It all started with the black redstart. With only 100 estimated nesting pairs, this bird, a brown and gold relative of the robin, is one of the UK’s rarest species. The bird thrived in the rubble and sparse vegetation of London after the Second World War, as this resembled its natural habitat in the Alpine slopes. In particular, it settled in brownfield sites (vacant or derelict land or buildings) in south-east London.
Dusty Gedge, an actor and circus performer (specialities: juggling, unicycling and tightrope-walking), had been an avid birdwatcher since the age of seven. In 1997, a conservation officer in Deptford, south-east London, recruited him to do a bird watching survey for a creekside regeneration project.
The black redstart is protected under the 1981 Protected Species Act, by which it is an offence to intentionally disturb a bird’s nest-building or caring for eggs or young. At the crack of dawn, Dusty would find himself visiting sites being developed in brownfield regeneration projects, where the bird was known to nest. He’d try to ‘occupy’ the site and stop the building until the birds had finished nesting. This didn’t win him many friends, but it did get attention – from the local council as well as groups such as English Nature and the Environment Agency. The building would be stopped to re-evaluate the site for protected wildlife species, which, in the short run, allowed the birds to finish nesting. But as a long-term solution, it didn’t help the black redstart as there were no plans incorporated to recreate its habitat. That is, until the idea of a green roof came about.
‘The attitude of developers was, green roofs were only meant for hippy community centres,’ says Dusty, a rugged, chain-smoking south Londoner. He heard about a Swiss scientist, Dr Brenneisen, the world authority on the use of green roofs to promote biodiversity, and went to see him. The Swiss had successfully designed rooftops to recreate the black redstart’s natural habitat, combining urban design with specific conservation and biodiversity objectives. In the Swiss model, Dusty discovered that green roofs could mean much more than a hippy hang-out or yuppies’ terraced rooftop garden.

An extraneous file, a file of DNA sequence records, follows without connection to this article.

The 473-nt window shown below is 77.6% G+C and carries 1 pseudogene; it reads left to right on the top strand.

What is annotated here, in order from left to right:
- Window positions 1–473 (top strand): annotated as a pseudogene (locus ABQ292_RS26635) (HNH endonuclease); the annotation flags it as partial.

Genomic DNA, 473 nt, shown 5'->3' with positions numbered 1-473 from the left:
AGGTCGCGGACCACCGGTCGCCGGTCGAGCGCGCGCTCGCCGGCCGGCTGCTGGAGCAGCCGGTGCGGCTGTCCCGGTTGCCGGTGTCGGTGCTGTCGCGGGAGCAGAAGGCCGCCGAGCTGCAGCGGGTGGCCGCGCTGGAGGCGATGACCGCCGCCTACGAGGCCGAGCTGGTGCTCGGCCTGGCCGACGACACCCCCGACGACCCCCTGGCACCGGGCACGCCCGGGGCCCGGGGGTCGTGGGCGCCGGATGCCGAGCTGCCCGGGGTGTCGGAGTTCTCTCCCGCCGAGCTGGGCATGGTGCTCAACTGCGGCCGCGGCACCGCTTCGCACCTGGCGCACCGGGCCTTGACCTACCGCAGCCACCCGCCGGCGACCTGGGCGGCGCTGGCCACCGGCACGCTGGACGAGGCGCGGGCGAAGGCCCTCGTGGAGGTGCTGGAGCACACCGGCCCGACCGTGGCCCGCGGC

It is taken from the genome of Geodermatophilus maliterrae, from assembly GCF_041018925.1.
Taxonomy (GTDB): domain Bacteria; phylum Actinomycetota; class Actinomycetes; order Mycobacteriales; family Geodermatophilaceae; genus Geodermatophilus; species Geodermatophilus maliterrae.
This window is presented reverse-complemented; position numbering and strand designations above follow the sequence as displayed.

The roofs Dusty promotes may not even be green. Designed to mimic natural and local habitats for the benefit of bird, plant and insect species, they use building construction waste (stone or brick rubble) interspersed with seed mixtures – then leave the rest to nature. These ‘laissez faire’ roofs require little or no input (no watering, no mowing). The first ‘biodiverse’ or ‘brown’ roof that Dusty was instrumental in creating – on the Laban Dance Centre, in Deptford, south-east London – was built specifically to house the black redstart.
Fast-forward 10 years and Dusty, from his own experience and research, has compiled a vast sum of case studies, research and information on green roofs, which is available at the tip of his tongue (and on his website, www. livingroofs.org, a UK portal run from his kitchen table). From stormwater amelioration to saving the sockeye salmon in Portland, Oregon to green roofs in Germany providing refuge for the skylark, Dusty is a walking encyclopaedia of green roof case histories. While he’s not the only expert in the field, his knowledge and endless enthusiasm has made Dusty a kind of ‘godfather’ of the green roofs community/movement in the UK. He’s handed in the circus tightrope for a full-time schedule of tours, meetings and speaking engagements with everyone from ecologists to government officials, corporate executives, architects and developers. Gary Grant, a consultant ecologist and author of Green Roofs and Facades, says, ‘I think Dusty’s spoken to every local authority in London. He’s a tireless campaigner.’
‘Green roofs were a new discipline for me,’ says Dusty, ‘but my advantage was not to be constrained by the mission statement of one organisation. I didn’t approach it being an architect or in the construction industry – I learned on the hoof.’ His philosophy is very much centred on locality. ‘You want green roofs to mimic the natural landscape. Near rivers, you could have a dry riverbed habitat. In Durham they could have magnesium limestone grass; in Alpine climates you have dry meadow flowers. The more diverse the species, the better.’
But it’s not only the black redstarts who are served: green roofs also offer potential benefits to humans in the UK. ‘With serious downpours, rainwater goes straight from paved roofs into roads, rivers and into sewage systems, contributing to flash floods. A green roof will absorb this heavy rainfall – by 50, 60, even up to 90 per cent, storing it in vegetation until it is absorbed back into the atmosphere,’ Dusty says. With UK flood damage costing hundreds of millions of pounds over the past few summers, and some two million commercial and residential properties at risk, green roofs are a wise flood prevention and mitigation measure.